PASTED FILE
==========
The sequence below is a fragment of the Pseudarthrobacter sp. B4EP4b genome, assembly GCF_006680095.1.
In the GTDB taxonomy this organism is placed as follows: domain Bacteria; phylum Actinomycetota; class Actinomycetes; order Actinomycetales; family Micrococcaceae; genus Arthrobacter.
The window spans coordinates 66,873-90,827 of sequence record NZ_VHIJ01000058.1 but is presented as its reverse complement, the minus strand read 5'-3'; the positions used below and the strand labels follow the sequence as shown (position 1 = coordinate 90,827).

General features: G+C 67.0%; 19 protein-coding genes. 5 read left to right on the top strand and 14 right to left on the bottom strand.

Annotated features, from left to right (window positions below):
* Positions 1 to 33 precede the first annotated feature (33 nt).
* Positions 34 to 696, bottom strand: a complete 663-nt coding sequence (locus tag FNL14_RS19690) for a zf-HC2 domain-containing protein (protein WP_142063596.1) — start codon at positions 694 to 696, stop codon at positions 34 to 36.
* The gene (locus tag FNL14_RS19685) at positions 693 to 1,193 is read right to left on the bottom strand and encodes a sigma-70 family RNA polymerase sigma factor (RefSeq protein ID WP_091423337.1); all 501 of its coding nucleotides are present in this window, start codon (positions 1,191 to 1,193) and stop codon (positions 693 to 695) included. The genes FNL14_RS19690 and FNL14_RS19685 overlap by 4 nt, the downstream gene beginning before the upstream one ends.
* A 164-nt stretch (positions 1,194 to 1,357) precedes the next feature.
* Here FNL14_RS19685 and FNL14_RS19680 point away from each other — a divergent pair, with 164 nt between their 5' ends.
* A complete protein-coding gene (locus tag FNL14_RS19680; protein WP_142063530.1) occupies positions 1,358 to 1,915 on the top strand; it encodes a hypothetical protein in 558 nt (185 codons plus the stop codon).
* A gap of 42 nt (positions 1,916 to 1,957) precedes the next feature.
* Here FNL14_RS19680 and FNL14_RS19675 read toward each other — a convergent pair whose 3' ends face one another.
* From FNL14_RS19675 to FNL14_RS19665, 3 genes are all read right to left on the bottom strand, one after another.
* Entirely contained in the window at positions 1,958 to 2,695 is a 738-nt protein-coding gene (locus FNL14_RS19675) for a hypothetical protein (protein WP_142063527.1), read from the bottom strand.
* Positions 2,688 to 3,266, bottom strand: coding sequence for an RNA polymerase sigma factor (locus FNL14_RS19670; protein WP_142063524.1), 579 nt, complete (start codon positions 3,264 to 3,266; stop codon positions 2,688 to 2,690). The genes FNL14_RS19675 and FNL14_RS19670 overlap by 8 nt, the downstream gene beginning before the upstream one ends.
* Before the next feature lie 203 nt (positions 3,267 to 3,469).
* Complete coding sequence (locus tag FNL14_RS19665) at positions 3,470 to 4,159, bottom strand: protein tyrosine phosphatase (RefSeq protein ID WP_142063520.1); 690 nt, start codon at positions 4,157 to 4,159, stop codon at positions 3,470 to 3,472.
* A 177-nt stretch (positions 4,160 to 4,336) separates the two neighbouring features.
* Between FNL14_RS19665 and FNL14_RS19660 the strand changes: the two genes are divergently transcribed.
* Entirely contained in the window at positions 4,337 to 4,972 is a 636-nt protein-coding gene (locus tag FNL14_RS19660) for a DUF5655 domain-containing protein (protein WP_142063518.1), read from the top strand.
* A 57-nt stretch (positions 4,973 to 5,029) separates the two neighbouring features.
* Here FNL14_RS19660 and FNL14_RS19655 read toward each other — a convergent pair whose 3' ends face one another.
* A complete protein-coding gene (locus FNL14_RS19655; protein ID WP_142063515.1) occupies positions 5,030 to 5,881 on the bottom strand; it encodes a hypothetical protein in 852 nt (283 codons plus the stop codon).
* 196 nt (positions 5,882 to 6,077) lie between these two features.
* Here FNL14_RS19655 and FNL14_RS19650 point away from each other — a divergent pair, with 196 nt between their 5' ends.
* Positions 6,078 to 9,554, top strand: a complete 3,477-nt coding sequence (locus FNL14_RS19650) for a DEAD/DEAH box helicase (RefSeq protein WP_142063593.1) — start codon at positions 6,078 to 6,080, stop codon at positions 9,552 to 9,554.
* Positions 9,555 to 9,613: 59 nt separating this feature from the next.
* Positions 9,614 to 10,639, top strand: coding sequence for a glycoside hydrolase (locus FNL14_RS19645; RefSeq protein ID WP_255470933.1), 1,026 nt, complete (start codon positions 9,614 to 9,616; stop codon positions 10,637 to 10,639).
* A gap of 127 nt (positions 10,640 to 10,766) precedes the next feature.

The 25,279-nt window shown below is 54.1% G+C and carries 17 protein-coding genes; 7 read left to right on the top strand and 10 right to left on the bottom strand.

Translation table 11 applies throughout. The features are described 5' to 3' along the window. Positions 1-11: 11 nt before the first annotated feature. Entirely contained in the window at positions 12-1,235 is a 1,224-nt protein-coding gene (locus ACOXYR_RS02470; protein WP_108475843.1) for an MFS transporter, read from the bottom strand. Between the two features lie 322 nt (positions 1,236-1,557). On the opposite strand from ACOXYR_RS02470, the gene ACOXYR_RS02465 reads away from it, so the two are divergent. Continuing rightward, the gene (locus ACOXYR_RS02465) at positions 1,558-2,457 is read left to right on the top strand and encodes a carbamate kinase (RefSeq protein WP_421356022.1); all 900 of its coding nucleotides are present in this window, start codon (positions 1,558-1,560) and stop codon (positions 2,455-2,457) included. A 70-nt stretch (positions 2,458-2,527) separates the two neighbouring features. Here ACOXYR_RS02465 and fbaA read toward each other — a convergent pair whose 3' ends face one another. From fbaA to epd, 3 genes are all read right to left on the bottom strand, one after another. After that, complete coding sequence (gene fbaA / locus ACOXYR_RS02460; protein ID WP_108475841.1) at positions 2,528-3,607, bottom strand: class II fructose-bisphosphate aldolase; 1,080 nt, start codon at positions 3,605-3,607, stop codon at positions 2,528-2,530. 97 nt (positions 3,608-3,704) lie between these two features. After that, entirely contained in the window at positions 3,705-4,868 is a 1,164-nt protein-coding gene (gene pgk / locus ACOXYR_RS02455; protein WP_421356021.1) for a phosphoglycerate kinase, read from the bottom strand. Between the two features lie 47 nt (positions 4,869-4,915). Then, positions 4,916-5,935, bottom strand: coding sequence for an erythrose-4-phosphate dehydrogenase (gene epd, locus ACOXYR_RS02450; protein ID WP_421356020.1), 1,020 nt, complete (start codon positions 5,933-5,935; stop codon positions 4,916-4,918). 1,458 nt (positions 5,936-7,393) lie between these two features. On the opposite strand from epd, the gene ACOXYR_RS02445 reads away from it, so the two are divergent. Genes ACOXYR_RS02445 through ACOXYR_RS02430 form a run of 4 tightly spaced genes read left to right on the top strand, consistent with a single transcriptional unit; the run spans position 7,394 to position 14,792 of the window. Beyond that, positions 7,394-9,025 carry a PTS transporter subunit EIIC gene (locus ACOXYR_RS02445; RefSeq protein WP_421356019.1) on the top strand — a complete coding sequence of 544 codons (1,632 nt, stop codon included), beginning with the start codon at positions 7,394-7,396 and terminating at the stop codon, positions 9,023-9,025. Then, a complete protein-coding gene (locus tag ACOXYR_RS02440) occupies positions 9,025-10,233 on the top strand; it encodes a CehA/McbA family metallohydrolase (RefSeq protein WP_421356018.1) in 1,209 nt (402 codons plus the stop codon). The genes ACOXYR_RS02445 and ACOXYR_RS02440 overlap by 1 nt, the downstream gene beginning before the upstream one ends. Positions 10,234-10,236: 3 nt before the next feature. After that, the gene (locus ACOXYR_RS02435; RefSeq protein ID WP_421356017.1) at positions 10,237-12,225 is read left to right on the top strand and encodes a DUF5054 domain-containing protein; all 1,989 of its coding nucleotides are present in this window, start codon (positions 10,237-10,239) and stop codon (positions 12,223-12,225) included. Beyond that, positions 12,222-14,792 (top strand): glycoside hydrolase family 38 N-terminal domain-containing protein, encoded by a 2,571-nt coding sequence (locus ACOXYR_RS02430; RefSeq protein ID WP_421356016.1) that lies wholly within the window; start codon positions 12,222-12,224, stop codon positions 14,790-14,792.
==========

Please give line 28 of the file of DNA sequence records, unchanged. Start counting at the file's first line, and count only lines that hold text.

* Positions 9,555 to 9,613: 59 nt separating this feature from the next.